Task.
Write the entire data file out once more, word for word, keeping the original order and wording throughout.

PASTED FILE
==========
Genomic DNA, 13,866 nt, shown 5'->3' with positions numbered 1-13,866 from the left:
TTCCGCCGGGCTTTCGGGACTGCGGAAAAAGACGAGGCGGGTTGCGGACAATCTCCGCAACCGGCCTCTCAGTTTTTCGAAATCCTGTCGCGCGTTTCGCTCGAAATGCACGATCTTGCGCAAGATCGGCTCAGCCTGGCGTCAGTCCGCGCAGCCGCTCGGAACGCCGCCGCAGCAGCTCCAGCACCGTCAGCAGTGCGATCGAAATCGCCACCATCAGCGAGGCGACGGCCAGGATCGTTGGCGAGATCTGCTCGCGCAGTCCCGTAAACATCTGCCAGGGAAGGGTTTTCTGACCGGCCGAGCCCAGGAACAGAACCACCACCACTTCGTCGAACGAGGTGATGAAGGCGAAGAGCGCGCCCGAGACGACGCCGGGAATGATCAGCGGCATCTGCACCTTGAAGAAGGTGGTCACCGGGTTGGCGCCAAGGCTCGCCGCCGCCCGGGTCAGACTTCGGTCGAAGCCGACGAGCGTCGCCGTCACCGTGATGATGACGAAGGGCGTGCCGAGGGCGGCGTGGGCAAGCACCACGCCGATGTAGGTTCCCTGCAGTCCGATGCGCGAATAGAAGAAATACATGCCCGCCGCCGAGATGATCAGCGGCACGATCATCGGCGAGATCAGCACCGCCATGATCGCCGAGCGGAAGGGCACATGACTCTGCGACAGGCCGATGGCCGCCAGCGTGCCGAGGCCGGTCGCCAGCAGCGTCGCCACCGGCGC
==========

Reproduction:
Genomic DNA, 13,866 nt, shown 5'->3' with positions numbered 1-13,866 from the left:
TTCCGCCGGGCTTTCGGGACTGCGGAAAAAGACGAGGCGGGTTGCGGACAATCTCCGCAACCGGCCTCTCAGTTTTTCGAAATCCTGTCGCGCGTTTCGCTCGAAATGCACGATCTTGCGCAAGATCGGCTCAGCCTGGCGTCAGTCCGCGCAGCCGCTCGGAACGCCGCCGCAGCAGCTCCAGCACCGTCAGCAGTGCGATCGAAATCGCCACCATCAGCGAGGCGACGGCCAGGATCGTTGGCGAGATCTGCTCGCGCAGTCCCGTAAACATCTGCCAGGGAAGGGTTTTCTGACCGGCCGAGCCCAGGAACAGAACCACCACCACTTCGTCGAACGAGGTGATGAAGGCGAAGAGCGCGCCCGAGACGACGCCGGGAATGATCAGCGGCATCTGCACCTTGAAGAAGGTGGTCACCGGGTTGGCGCCAAGGCTCGCCGCCGCCCGGGTCAGACTTCGGTCGAAGCCGACGAGCGTCGCCGTCACCGTGATGATGACGAAGGGCGTGCCGAGGGCGGCGTGGGCAAGCACCACGCCGATGTAGGTTCCCTGCAGTCCGATGCGCGAATAGAAGAAATACATGCCCGCCGCCGAGATGATCAGCGGCACGATCATCGGCGAGATCAGCACCGCCATGATCGCCGAGCGGAAGGGCACATGACTCTGCGACAGGCCGATGGCCGCCAGCGTGCCGAGGCCGGTCGCCAGCAGCGTCGCCACCGGCGC